Unstable Surfaces for Stability Training (aka Clown School)

My friend Todd is unstable. We live in a world where most of what we’re taught is based on policy and protocol rather than science. The consequences thereof run through basic subjects, like health, nutrition, training advice and even therapeutic practices. This makes me a little unstable too, like Todd, but in a much different way. I’m prone to rants sparked by frustration; Todd falls off ladders.

To combat my issue, I’ll be spending the next several years finding clever ways to bring good information to people in a fun manner starting from the top—magazines, websites and lectures—Todd will start at the base: his feet.

Todd and I trained together some years back and a few months ago had a chance to train together again. Previously, he equaled me in all but the bench press but after a fusion of a couple of cervical vertebrae, he’s been knocked down a few pegs, as anyone would. Now, more than strength, he’s focused on stability. And what better way to become stable than performing balancing movements on BOSU balls. Or so Todd thought.

The body is an incredibly adaptive device. I can’t think of any system—artificially intelligent neural networks, biofilms, slime molds or otherwise—capable of rewiring circuits to compensate for weaknesses or flaws better than the nervous system of the human body. I have a partial tear in my left pec and still worked my way up from a severely weakened 205 max to 405. No, a doctor didn’t repair the damage; my nervous system adapted and created new patterns of firing so I could progress.

I thought about this as I watched Todd doing single-leg, single-arm dumbbell stiff-leg deadlifts on a BOSU ball, hemisphere-side down. What Todd didn’t know is that rather than forcing the correct patterns to fire, he was reinforcing the bad patterns.

We ran a quick experiment. I had him do the same movement without the BOSU ball. Todd wobbled and nearly pitched forward attempting the same movement he’d been practicing on the BOSU ball for 6 months. After the shaky demonstration, Todd said, “I guess I need to spend more time on the BOSU ball.”

This is the first time I approve of the use of a physioball…

I convinced him, as part of the experiment, to just spend two weeks training with me on a radical new training surface, one that’s used by athletes at the bleeding edge of performance. It’s called the floor. Dismayed at the cost (seriously, nothing on the bleeding-edge is ever free) he grumbled but stuck to the program for the agreed upon two weeks. At the end of experiment he balanced perfectly through the movement on either foot with triple the weight he’d been using on the BOSU.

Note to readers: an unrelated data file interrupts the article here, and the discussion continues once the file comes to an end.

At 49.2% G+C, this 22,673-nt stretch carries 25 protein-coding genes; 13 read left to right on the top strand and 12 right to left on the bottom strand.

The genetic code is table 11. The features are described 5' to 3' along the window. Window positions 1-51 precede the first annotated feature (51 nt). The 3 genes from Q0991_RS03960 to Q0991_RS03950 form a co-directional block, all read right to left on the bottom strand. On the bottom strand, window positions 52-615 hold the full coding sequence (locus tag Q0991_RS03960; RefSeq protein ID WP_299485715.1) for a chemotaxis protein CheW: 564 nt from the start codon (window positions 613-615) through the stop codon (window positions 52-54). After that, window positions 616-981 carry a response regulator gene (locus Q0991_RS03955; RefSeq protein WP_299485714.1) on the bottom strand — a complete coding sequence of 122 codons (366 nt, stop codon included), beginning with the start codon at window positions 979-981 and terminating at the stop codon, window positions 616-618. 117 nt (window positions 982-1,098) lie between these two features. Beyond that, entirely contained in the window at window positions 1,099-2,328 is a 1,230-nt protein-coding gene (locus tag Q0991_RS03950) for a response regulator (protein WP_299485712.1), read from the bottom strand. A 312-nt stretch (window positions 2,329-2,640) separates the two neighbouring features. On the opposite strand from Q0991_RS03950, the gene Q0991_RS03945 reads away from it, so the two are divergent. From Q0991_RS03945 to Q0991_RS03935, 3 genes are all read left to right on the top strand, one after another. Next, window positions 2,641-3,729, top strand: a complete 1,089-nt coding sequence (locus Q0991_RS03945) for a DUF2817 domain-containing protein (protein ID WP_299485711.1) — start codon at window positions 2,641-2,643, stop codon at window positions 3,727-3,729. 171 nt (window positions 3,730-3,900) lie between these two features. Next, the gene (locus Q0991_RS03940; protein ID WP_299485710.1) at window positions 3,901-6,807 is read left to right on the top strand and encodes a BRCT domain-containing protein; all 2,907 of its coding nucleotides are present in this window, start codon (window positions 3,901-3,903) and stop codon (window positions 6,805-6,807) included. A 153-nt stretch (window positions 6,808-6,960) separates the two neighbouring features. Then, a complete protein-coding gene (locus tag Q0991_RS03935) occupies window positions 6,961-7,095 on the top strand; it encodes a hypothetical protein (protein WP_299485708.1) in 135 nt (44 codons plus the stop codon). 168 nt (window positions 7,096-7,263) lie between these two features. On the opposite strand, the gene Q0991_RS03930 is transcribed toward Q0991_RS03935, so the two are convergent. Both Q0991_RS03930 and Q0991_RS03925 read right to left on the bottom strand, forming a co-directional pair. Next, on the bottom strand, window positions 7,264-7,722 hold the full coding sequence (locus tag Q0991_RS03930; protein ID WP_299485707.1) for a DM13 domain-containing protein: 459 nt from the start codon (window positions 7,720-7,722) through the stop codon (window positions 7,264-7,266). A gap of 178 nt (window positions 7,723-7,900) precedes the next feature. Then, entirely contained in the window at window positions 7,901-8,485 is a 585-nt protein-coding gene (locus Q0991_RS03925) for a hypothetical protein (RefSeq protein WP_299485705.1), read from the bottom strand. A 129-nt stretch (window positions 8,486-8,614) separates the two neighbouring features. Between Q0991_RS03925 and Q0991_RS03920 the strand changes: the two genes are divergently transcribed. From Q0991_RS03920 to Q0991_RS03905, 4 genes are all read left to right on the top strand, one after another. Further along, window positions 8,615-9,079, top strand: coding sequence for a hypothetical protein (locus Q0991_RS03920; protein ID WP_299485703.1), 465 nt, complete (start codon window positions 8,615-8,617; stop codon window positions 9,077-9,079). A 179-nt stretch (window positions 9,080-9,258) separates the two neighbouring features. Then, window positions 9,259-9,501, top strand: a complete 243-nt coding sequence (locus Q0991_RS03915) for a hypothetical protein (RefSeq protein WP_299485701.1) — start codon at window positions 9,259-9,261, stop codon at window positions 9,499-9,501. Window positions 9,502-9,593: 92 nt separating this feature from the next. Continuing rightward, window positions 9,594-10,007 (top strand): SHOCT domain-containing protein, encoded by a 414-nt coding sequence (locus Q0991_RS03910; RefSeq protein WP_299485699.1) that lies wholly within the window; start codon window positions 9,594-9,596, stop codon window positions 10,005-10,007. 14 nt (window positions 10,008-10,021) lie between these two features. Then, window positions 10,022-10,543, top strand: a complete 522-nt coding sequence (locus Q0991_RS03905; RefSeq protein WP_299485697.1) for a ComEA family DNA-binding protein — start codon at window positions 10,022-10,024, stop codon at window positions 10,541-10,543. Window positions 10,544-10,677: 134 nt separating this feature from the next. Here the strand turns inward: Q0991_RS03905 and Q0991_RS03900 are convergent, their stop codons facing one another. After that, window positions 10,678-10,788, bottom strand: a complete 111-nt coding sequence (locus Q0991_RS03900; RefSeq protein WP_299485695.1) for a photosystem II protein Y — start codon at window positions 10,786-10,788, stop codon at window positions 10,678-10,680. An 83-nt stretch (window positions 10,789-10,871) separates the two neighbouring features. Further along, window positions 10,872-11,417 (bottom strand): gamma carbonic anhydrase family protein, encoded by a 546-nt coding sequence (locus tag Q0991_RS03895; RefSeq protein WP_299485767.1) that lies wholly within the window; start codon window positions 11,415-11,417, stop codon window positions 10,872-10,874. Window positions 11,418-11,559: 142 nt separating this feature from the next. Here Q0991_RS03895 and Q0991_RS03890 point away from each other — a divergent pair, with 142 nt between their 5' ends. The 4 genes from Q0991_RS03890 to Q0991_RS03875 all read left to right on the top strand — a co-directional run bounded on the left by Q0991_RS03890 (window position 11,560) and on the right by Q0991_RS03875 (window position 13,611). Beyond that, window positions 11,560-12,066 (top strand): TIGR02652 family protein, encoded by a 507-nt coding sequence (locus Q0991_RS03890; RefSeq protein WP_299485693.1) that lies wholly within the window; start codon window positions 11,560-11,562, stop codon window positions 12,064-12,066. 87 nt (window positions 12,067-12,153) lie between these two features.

To prove that my method must be deficient in some way, Todd tried the same move on the BOSU ball, hemisphere-side down again. Amazingly, he stabilized better on the unstable surface as well. At that point, Todd bitched because I had the opportunity to say, “I told you so,” and everybody hates hearing, I told you so, although everyone loves the smug feeling that comes with saying it, just like I did at the time.

What had I told Todd? Training on a stable surface—the floor—actually increases stability.

What happened here: why did training on an unstable platform fail to increase stability after six months, when two weeks of using the floor not only increased stability but strength—and with such speed? (For six months, Todd stagnated with the BOSU exercise, which only made him believe he must be as messed up as his chiropractor said.) The reason for the rapid improvement is simple. The human body is far more intelligent than the people who designed the NASM certification program (which leverages unstable training to no small extent).

Think about when you step onto an icy or oily surface. You instantly tense up, you almost literally can’t perform certain movements because the nervous system senses the instability of the environment and fires in resistant ways to keep you balanced. In this process, it also shuts down the ability to produce maximum force (your strength, power, hypertrophy and speed all go down the shitter[1,2]). Think about it, if you start to slip in one direction and your reflexes caused your muscles to fire with maximum force against that motion—a motion that may be inevitable at that point, like falling—then you risk tearing muscle or connective tissue. The body is trying to protect you by making you weaker.

A single fact—that the body will only produce maximum force when it is stable—would be enough to make any sensible person throw away the stability ball, BOSU ball and all the other almost stupidly unstable training surfaces that you see so often in commercial gyms. All of these methods actually prevent the body from getting stronger.